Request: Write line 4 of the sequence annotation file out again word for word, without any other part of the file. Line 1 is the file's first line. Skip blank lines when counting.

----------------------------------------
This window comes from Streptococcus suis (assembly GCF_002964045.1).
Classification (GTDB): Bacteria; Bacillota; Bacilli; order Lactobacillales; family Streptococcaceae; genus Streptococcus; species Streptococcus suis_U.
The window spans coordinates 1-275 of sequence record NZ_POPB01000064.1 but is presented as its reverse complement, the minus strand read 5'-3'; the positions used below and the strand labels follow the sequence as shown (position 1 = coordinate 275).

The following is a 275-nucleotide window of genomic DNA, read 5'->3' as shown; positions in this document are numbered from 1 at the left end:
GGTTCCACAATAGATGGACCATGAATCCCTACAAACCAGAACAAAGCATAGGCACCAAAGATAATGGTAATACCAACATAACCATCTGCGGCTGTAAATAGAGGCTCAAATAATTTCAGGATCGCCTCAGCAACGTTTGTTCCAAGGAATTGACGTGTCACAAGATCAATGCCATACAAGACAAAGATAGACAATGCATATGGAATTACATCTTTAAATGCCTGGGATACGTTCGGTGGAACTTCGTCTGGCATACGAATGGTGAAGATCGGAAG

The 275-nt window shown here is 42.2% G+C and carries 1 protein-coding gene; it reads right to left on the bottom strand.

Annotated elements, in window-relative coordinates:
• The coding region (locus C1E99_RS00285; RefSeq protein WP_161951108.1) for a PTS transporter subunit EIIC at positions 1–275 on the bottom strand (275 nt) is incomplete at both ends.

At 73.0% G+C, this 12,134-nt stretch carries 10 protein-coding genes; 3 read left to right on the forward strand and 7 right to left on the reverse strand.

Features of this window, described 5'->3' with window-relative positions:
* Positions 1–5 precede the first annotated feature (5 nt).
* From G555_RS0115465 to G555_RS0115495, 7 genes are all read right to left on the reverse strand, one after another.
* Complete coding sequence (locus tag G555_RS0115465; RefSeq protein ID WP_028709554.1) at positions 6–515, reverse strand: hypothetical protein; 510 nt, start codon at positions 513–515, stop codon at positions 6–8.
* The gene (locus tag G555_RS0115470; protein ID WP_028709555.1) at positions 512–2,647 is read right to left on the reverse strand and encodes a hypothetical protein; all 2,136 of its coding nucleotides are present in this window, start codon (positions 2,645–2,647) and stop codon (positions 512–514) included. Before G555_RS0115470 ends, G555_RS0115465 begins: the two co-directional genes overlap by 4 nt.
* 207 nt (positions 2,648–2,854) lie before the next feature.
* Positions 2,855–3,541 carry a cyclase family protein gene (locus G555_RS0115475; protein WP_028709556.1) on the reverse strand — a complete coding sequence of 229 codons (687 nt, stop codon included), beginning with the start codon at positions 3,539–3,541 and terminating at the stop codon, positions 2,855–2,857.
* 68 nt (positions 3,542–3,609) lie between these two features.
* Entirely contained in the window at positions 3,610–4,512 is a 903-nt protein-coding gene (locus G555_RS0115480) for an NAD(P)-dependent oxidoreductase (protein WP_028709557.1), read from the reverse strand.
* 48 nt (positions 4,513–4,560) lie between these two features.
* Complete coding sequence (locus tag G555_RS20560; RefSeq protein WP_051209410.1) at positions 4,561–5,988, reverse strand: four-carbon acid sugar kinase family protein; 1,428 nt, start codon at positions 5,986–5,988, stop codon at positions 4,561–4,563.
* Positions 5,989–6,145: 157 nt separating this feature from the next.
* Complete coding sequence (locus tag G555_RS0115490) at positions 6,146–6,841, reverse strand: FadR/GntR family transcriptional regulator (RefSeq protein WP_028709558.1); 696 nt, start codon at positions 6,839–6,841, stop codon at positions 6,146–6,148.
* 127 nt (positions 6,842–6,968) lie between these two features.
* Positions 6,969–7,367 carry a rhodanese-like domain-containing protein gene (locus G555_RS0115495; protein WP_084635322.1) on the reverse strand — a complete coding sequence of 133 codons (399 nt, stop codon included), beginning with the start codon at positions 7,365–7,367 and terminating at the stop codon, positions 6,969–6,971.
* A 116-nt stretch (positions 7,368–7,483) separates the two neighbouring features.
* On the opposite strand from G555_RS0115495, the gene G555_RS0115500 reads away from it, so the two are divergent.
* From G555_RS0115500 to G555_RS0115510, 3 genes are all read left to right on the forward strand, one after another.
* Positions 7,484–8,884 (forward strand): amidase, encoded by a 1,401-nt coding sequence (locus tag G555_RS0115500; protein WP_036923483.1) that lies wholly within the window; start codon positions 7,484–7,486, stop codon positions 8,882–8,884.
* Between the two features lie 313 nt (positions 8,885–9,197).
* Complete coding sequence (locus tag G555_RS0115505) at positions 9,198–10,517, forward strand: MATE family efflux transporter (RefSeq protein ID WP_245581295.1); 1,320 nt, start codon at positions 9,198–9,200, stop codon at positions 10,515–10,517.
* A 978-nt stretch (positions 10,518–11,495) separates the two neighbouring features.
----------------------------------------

The following is a 275-nucleotide window of genomic DNA, read 5'->3' as shown; positions in this document are numbered from 1 at the left end: